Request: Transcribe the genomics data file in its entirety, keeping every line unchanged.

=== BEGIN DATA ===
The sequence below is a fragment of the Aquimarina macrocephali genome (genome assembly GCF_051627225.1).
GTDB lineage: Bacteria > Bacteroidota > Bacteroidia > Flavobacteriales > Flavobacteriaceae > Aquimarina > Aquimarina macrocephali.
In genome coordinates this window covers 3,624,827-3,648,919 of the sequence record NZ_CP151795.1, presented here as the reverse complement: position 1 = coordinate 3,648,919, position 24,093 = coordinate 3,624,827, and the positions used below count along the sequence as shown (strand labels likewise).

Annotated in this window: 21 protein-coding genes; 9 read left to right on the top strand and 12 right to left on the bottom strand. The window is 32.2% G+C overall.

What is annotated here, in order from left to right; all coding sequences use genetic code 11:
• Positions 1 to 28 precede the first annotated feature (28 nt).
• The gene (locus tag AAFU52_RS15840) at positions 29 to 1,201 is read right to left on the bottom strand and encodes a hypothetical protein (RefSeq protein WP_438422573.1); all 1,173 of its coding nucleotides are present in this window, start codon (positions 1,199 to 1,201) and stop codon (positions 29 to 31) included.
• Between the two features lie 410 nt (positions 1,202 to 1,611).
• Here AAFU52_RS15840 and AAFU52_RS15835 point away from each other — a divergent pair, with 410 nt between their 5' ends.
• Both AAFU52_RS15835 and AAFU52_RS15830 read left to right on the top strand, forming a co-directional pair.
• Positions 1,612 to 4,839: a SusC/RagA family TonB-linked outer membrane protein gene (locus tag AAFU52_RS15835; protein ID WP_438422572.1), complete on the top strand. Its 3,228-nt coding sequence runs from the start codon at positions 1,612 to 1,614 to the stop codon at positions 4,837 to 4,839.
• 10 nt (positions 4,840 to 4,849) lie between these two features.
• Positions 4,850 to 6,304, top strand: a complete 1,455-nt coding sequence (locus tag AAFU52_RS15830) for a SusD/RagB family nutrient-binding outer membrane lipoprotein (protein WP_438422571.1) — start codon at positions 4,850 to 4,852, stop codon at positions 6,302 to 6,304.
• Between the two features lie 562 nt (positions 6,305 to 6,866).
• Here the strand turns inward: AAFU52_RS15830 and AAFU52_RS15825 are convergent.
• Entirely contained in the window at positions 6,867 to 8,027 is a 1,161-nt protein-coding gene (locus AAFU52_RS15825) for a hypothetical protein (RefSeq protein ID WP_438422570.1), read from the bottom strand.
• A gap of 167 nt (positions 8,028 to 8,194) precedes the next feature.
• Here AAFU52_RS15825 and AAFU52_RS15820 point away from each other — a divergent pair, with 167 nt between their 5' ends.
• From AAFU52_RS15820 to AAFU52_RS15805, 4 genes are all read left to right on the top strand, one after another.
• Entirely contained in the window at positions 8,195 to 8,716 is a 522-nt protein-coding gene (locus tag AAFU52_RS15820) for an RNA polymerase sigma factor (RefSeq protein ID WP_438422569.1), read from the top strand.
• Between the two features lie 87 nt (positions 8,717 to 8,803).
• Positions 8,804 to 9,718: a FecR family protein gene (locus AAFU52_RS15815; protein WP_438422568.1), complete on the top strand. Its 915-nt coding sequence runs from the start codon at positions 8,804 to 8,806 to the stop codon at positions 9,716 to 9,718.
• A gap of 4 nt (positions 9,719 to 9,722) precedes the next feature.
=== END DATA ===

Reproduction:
The sequence below is a fragment of the Aquimarina macrocephali genome (genome assembly GCF_051627225.1).
GTDB lineage: Bacteria > Bacteroidota > Bacteroidia > Flavobacteriales > Flavobacteriaceae > Aquimarina > Aquimarina macrocephali.
In genome coordinates this window covers 3,624,827-3,648,919 of the sequence record NZ_CP151795.1, presented here as the reverse complement: position 1 = coordinate 3,648,919, position 24,093 = coordinate 3,624,827, and the positions used below count along the sequence as shown (strand labels likewise).

Annotated in this window: 21 protein-coding genes; 9 read left to right on the top strand and 12 right to left on the bottom strand. The window is 32.2% G+C overall.

What is annotated here, in order from left to right; all coding sequences use genetic code 11:
• Positions 1 to 28 precede the first annotated feature (28 nt).
• The gene (locus tag AAFU52_RS15840) at positions 29 to 1,201 is read right to left on the bottom strand and encodes a hypothetical protein (RefSeq protein WP_438422573.1); all 1,173 of its coding nucleotides are present in this window, start codon (positions 1,199 to 1,201) and stop codon (positions 29 to 31) included.
• Between the two features lie 410 nt (positions 1,202 to 1,611).
• Here AAFU52_RS15840 and AAFU52_RS15835 point away from each other — a divergent pair, with 410 nt between their 5' ends.
• Both AAFU52_RS15835 and AAFU52_RS15830 read left to right on the top strand, forming a co-directional pair.
• Positions 1,612 to 4,839: a SusC/RagA family TonB-linked outer membrane protein gene (locus tag AAFU52_RS15835; protein ID WP_438422572.1), complete on the top strand. Its 3,228-nt coding sequence runs from the start codon at positions 1,612 to 1,614 to the stop codon at positions 4,837 to 4,839.
• 10 nt (positions 4,840 to 4,849) lie between these two features.
• Positions 4,850 to 6,304, top strand: a complete 1,455-nt coding sequence (locus tag AAFU52_RS15830) for a SusD/RagB family nutrient-binding outer membrane lipoprotein (protein WP_438422571.1) — start codon at positions 4,850 to 4,852, stop codon at positions 6,302 to 6,304.
• Between the two features lie 562 nt (positions 6,305 to 6,866).
• Here the strand turns inward: AAFU52_RS15830 and AAFU52_RS15825 are convergent.
• Entirely contained in the window at positions 6,867 to 8,027 is a 1,161-nt protein-coding gene (locus AAFU52_RS15825) for a hypothetical protein (RefSeq protein ID WP_438422570.1), read from the bottom strand.
• A gap of 167 nt (positions 8,028 to 8,194) precedes the next feature.
• Here AAFU52_RS15825 and AAFU52_RS15820 point away from each other — a divergent pair, with 167 nt between their 5' ends.
• From AAFU52_RS15820 to AAFU52_RS15805, 4 genes are all read left to right on the top strand, one after another.
• Entirely contained in the window at positions 8,195 to 8,716 is a 522-nt protein-coding gene (locus tag AAFU52_RS15820) for an RNA polymerase sigma factor (RefSeq protein ID WP_438422569.1), read from the top strand.
• Between the two features lie 87 nt (positions 8,717 to 8,803).
• Positions 8,804 to 9,718: a FecR family protein gene (locus AAFU52_RS15815; protein WP_438422568.1), complete on the top strand. Its 915-nt coding sequence runs from the start codon at positions 8,804 to 8,806 to the stop codon at positions 9,716 to 9,718.
• A gap of 4 nt (positions 9,719 to 9,722) precedes the next feature.